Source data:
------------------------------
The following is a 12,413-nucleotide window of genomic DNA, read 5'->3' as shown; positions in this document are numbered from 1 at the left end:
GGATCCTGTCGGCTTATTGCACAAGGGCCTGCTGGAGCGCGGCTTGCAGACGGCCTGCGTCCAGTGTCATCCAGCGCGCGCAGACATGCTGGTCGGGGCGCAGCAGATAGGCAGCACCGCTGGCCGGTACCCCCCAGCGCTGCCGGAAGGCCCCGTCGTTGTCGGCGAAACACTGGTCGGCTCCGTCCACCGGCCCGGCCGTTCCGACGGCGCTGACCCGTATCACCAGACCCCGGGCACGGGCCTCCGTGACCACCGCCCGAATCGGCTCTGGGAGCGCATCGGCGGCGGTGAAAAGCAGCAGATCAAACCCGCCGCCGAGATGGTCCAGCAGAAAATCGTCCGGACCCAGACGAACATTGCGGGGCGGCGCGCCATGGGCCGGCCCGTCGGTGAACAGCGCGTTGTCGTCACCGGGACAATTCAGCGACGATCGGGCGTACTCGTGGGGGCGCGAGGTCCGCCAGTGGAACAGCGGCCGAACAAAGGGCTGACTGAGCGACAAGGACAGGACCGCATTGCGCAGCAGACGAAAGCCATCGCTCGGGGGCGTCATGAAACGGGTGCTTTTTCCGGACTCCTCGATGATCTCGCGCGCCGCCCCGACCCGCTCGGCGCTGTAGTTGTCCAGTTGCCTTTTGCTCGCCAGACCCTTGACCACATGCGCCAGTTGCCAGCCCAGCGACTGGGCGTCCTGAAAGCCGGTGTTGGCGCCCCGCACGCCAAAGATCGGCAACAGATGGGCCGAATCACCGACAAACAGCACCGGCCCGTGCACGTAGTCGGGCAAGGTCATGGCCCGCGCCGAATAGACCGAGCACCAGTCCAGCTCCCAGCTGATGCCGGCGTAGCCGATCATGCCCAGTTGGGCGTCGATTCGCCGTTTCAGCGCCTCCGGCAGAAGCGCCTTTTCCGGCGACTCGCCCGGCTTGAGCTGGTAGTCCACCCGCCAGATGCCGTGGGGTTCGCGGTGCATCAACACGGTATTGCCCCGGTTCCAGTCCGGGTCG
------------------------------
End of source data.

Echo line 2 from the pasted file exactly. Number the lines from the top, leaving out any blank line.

GGATCCTGTCGGCTTATTGCACAAGGGCCTGCTGGAGCGCGGCTTGCAGACGGCCTGCGTCCAGTGTCATCCAGCGCGCGCAGACATGCTGGTCGGGGCGCAGCAGATAGGCAGCACCGCTGGCCGGTACCCCCCAGCGCTGCCGGAAGGCCCCGTCGTTGTCGGCGAAACACTGGTCGGCTCCGTCCACCGGCCCGGCCGTTCCGACGGCGCTGACCCGTATCACCAGACCCCGGGCACGGGCCTCCGTGACCACCGCCCGAATCGGCTCTGGGAGCGCATCGGCGGCGGTGAAAAGCAGCAGATCAAACCCGCCGCCGAGATGGTCCAGCAGAAAATCGTCCGGACCCAGACGAACATTGCGGGGCGGCGCGCCATGGGCCGGCCCGTCGGTGAACAGCGCGTTGTCGTCACCGGGACAATTCAGCGACGATCGGGCGTACTCGTGGGGGCGCGAGGTCCGCCAGTGGAACAGCGGCCGAACAAAGGGCTGACTGAGCGACAAGGACAGGACCGCATTGCGCAGCAGACGAAAGCCATCGCTCGGGGGCGTCATGAAACGGGTGCTTTTTCCGGACTCCTCGATGATCTCGCGCGCCGCCCCGACCCGCTCGGCGCTGTAGTTGTCCAGTTGCCTTTTGCTCGCCAGACCCTTGACCACATGCGCCAGTTGCCAGCCCAGCGACTGGGCGTCCTGAAAGCCGGTGTTGGCGCCCCGCACGCCAAAGATCGGCAACAGATGGGCCGAATCACCGACAAACAGCACCGGCCCGTGCACGTAGTCGGGCAAGGTCATGGCCCGCGCCGAATAGACCGAGCACCAGTCCAGCTCCCAGCTGATGCCGGCGTAGCCGATCATGCCCAGTTGGGCGTCGATTCGCCGTTTCAGCGCCTCCGGCAGAAGCGCCTTTTCCGGCGACTCGCCCGGCTTGAGCTGGTAGTCCACCCGCCAGATGCCGTGGGGTTCGCGGTGCATCAACACGGTATTGCCCCGGTTCCAGTCCGGGTCG